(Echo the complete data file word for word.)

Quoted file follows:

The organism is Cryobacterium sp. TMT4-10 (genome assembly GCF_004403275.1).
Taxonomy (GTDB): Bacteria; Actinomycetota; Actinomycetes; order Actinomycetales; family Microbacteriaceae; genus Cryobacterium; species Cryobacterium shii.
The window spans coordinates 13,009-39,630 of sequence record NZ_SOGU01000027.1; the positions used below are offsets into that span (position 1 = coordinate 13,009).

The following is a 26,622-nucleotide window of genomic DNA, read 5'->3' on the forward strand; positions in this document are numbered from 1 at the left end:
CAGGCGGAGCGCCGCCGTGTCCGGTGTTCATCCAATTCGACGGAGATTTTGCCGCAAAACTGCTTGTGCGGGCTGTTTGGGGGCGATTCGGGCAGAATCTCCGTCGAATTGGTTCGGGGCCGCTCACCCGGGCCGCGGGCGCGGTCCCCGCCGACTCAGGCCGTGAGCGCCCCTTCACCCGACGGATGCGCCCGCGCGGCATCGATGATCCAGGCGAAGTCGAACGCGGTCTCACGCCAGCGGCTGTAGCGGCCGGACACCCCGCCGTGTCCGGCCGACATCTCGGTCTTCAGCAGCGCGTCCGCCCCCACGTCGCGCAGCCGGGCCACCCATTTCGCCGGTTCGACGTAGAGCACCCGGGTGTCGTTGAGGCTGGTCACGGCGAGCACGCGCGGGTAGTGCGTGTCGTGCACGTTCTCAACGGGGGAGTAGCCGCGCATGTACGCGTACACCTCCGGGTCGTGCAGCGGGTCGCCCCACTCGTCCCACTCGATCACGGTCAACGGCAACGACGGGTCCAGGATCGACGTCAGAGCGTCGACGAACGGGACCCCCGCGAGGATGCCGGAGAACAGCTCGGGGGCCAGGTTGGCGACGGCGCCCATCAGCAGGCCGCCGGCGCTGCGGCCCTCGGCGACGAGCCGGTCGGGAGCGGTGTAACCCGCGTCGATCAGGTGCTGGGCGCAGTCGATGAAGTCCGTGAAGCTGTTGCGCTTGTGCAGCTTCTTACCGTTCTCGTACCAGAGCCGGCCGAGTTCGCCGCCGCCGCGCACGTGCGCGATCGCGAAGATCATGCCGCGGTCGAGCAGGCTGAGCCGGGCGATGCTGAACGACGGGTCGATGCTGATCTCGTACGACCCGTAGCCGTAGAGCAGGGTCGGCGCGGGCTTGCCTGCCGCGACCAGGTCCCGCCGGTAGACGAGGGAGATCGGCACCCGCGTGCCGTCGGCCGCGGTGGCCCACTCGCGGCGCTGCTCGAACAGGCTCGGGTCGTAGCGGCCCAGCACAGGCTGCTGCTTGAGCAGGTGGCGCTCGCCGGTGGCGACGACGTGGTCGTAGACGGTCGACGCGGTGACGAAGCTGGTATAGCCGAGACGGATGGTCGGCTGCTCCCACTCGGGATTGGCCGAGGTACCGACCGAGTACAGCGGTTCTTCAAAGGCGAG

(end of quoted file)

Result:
The organism is Cryobacterium sp. TMT4-10 (genome assembly GCF_004403275.1).
Taxonomy (GTDB): Bacteria; Actinomycetota; Actinomycetes; order Actinomycetales; family Microbacteriaceae; genus Cryobacterium; species Cryobacterium shii.
The window spans coordinates 13,009-39,630 of sequence record NZ_SOGU01000027.1; the positions used below are offsets into that span (position 1 = coordinate 13,009).

The following is a 26,622-nucleotide window of genomic DNA, read 5'->3' on the forward strand; positions in this document are numbered from 1 at the left end:
CAGGCGGAGCGCCGCCGTGTCCGGTGTTCATCCAATTCGACGGAGATTTTGCCGCAAAACTGCTTGTGCGGGCTGTTTGGGGGCGATTCGGGCAGAATCTCCGTCGAATTGGTTCGGGGCCGCTCACCCGGGCCGCGGGCGCGGTCCCCGCCGACTCAGGCCGTGAGCGCCCCTTCACCCGACGGATGCGCCCGCGCGGCATCGATGATCCAGGCGAAGTCGAACGCGGTCTCACGCCAGCGGCTGTAGCGGCCGGACACCCCGCCGTGTCCGGCCGACATCTCGGTCTTCAGCAGCGCGTCCGCCCCCACGTCGCGCAGCCGGGCCACCCATTTCGCCGGTTCGACGTAGAGCACCCGGGTGTCGTTGAGGCTGGTCACGGCGAGCACGCGCGGGTAGTGCGTGTCGTGCACGTTCTCAACGGGGGAGTAGCCGCGCATGTACGCGTACACCTCCGGGTCGTGCAGCGGGTCGCCCCACTCGTCCCACTCGATCACGGTCAACGGCAACGACGGGTCCAGGATCGACGTCAGAGCGTCGACGAACGGGACCCCCGCGAGGATGCCGGAGAACAGCTCGGGGGCCAGGTTGGCGACGGCGCCCATCAGCAGGCCGCCGGCGCTGCGGCCCTCGGCGACGAGCCGGTCGGGAGCGGTGTAACCCGCGTCGATCAGGTGCTGGGCGCAGTCGATGAAGTCCGTGAAGCTGTTGCGCTTGTGCAGCTTCTTACCGTTCTCGTACCAGAGCCGGCCGAGTTCGCCGCCGCCGCGCACGTGCGCGATCGCGAAGATCATGCCGCGGTCGAGCAGGCTGAGCCGGGCGATGCTGAACGACGGGTCGATGCTGATCTCGTACGACCCGTAGCCGTAGAGCAGGGTCGGCGCGGGCTTGCCTGCCGCGACCAGGTCCCGCCGGTAGACGAGGGAGATCGGCACCCGCGTGCCGTCGGCCGCGGTGGCCCACTCGCGGCGCTGCTCGAACAGGCTCGGGTCGTAGCGGCCCAGCACAGGCTGCTGCTTGAGCAGGTGGCGCTCGCCGGTGGCGACGACGTGGTCGTAGACGGTCGACGCGGTGACGAAGCTGGTATAGCCGAGACGGATGGTCGGCTGCTCCCACTCGGGATTGGCCGAGGTACCGACCGAGTACAGCGGTTCTTCAAAGGCGAG